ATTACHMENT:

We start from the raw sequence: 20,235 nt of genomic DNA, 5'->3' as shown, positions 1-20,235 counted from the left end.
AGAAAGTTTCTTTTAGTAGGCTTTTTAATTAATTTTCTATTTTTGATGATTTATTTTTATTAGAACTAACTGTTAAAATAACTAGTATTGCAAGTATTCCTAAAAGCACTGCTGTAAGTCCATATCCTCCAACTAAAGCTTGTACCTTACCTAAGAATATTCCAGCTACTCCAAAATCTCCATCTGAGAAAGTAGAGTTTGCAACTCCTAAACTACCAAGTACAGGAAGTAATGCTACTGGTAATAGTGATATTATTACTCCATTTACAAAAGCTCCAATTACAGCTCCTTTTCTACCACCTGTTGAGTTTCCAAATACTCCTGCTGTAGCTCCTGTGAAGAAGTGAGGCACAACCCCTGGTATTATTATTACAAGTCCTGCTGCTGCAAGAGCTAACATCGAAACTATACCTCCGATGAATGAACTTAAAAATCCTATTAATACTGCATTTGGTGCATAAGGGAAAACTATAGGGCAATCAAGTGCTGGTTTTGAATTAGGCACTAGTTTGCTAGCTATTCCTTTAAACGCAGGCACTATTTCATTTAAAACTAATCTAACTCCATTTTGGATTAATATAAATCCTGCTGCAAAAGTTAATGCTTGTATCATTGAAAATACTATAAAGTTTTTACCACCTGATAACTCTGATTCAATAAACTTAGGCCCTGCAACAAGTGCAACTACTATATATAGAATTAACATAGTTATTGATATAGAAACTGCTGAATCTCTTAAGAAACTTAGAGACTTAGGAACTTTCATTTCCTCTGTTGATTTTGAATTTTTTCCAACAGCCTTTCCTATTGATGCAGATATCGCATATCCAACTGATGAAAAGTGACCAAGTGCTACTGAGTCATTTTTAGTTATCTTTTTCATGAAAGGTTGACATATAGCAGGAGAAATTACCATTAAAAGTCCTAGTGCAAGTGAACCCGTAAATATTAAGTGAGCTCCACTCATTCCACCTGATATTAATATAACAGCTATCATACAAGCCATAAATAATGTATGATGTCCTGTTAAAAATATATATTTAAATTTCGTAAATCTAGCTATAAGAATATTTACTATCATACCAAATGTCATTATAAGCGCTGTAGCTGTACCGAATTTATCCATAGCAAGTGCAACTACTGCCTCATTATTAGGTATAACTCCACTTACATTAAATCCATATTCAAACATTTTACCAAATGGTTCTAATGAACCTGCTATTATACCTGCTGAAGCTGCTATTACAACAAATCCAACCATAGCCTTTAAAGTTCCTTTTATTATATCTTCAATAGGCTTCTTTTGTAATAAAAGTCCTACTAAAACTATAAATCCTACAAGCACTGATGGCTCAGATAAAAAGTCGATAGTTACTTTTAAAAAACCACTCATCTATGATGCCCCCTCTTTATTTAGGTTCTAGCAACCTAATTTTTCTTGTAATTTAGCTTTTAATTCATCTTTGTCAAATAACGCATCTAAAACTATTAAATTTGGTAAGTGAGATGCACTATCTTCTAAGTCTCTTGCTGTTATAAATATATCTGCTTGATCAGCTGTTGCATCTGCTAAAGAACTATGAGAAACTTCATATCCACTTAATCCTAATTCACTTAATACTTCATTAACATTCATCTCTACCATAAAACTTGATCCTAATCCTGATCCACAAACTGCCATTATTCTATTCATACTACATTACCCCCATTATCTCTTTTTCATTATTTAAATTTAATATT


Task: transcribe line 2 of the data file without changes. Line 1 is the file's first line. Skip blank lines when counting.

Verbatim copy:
AGAAAGTTTCTTTTAGTAGGCTTTTTAATTAATTTTCTATTTTTGATGATTTATTTTTATTAGAACTAACTGTTAAAATAACTAGTATTGCAAGTATTCCTAAAAGCACTGCTGTAAGTCCATATCCTCCAACTAAAGCTTGTACCTTACCTAAGAATATTCCAGCTACTCCAAAATCTCCATCTGAGAAAGTAGAGTTTGCAACTCCTAAACTACCAAGTACAGGAAGTAATGCTACTGGTAATAGTGATATTATTACTCCATTTACAAAAGCTCCAATTACAGCTCCTTTTCTACCACCTGTTGAGTTTCCAAATACTCCTGCTGTAGCTCCTGTGAAGAAGTGAGGCACAACCCCTGGTATTATTATTACAAGTCCTGCTGCTGCAAGAGCTAACATCGAAACTATACCTCCGATGAATGAACTTAAAAATCCTATTAATACTGCATTTGGTGCATAAGGGAAAACTATAGGGCAATCAAGTGCTGGTTTTGAATTAGGCACTAGTTTGCTAGCTATTCCTTTAAACGCAGGCACTATTTCATTTAAAACTAATCTAACTCCATTTTGGATTAATATAAATCCTGCTGCAAAAGTTAATGCTTGTATCATTGAAAATACTATAAAGTTTTTACCACCTGATAACTCTGATTCAATAAACTTAGGCCCTGCAACAAGTGCAACTACTATATATAGAATTAACATAGTTATTGATATAGAAACTGCTGAATCTCTTAAGAAACTTAGAGACTTAGGAACTTTCATTTCCTCTGTTGATTTTGAATTTTTTCCAACAGCCTTTCCTATTGATGCAGATATCGCATATCCAACTGATGAAAAGTGACCAAGTGCTACTGAGTCATTTTTAGTTATCTTTTTCATGAAAGGTTGACATATAGCAGGAGAAATTACCATTAAAAGTCCTAGTGCAAGTGAACCCGTAAATATTAAGTGAGCTCCACTCATTCCACCTGATATTAATATAACAGCTATCATACAAGCCATAAATAATGTATGATGTCCTGTTAAAAATATATATTTAAATTTCGTAAATCTAGCTATAAGAATATTTACTATCATACCAAATGTCATTATAAGCGCTGTAGCTGTACCGAATTTATCCATAGCAAGTGCAACTACTGCCTCATTATTAGGTATAACTCCACTTACATTAAATCCATATTCAAACATTTTACCAAATGGTTCTAATGAACCTGCTATTATACCTGCTGAAGCTGCTATTACAACAAATCCAACCATAGCCTTTAAAGTTCCTTTTATTATATCTTCAATAGGCTTCTTTTGTAATAAAAGTCCTACTAAAACTATAAATCCTACAAGCACTGATGGCTCAGATAAAAAGTCGATAGTTACTTTTAAAAAACCACTCATCTATGATGCCCCCTCTTTATTTAGGTTCTAGCAACCTAATTTTTCTTGTAATTTAGCTTTTAATTCATCTTTGTCAAATAACGCATCTAAAACTATTAAATTTGGTAAGTGAGATGCACTATCTTCTAAGTCTCTTGCTGTTATAAATATATCTGCTTGATCAGCTGTTGCATCTGCTAAAGAACTATGAGAAACTTCATATCCACTTAATCCTAATTCACTTAATACTTCATTAACATTCATCTCTACCATAAAACTTGATCCTAATCCTGATCCACAAACTGCCATTATTCTATTCATACTACATTACCCCCATTATCTCTTTTTCATTATTTAAATTTAATATT